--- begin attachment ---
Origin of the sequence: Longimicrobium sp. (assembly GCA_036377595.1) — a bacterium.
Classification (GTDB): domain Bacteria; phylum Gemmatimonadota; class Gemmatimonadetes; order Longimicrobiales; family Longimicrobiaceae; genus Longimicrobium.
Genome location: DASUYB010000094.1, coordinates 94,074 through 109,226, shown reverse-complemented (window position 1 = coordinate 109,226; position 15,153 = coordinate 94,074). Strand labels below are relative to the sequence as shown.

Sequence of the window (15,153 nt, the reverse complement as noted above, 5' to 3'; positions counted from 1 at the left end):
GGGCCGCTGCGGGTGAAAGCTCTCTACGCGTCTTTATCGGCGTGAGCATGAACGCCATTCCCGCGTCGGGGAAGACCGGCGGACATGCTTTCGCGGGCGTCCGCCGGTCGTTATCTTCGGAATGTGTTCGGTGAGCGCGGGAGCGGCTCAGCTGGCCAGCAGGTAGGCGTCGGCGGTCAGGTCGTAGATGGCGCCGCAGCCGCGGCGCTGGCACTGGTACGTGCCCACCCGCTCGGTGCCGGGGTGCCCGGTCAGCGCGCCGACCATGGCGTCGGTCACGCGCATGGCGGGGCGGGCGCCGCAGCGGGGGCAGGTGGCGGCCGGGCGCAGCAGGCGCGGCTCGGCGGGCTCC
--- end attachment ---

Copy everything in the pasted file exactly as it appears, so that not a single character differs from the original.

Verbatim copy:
Origin of the sequence: Longimicrobium sp. (assembly GCA_036377595.1) — a bacterium.
Classification (GTDB): domain Bacteria; phylum Gemmatimonadota; class Gemmatimonadetes; order Longimicrobiales; family Longimicrobiaceae; genus Longimicrobium.
Genome location: DASUYB010000094.1, coordinates 94,074 through 109,226, shown reverse-complemented (window position 1 = coordinate 109,226; position 15,153 = coordinate 94,074). Strand labels below are relative to the sequence as shown.

Sequence of the window (15,153 nt, the reverse complement as noted above, 5' to 3'; positions counted from 1 at the left end):
GGGCCGCTGCGGGTGAAAGCTCTCTACGCGTCTTTATCGGCGTGAGCATGAACGCCATTCCCGCGTCGGGGAAGACCGGCGGACATGCTTTCGCGGGCGTCCGCCGGTCGTTATCTTCGGAATGTGTTCGGTGAGCGCGGGAGCGGCTCAGCTGGCCAGCAGGTAGGCGTCGGCGGTCAGGTCGTAGATGGCGCCGCAGCCGCGGCGCTGGCACTGGTACGTGCCCACCCGCTCGGTGCCGGGGTGCCCGGTCAGCGCGCCGACCATGGCGTCGGTCACGCGCATGGCGGGGCGGGCGCCGCAGCGGGGGCAGGTGGCGGCCGGGCGCAGCAGGCGCGGCTCGGCGGGCTCC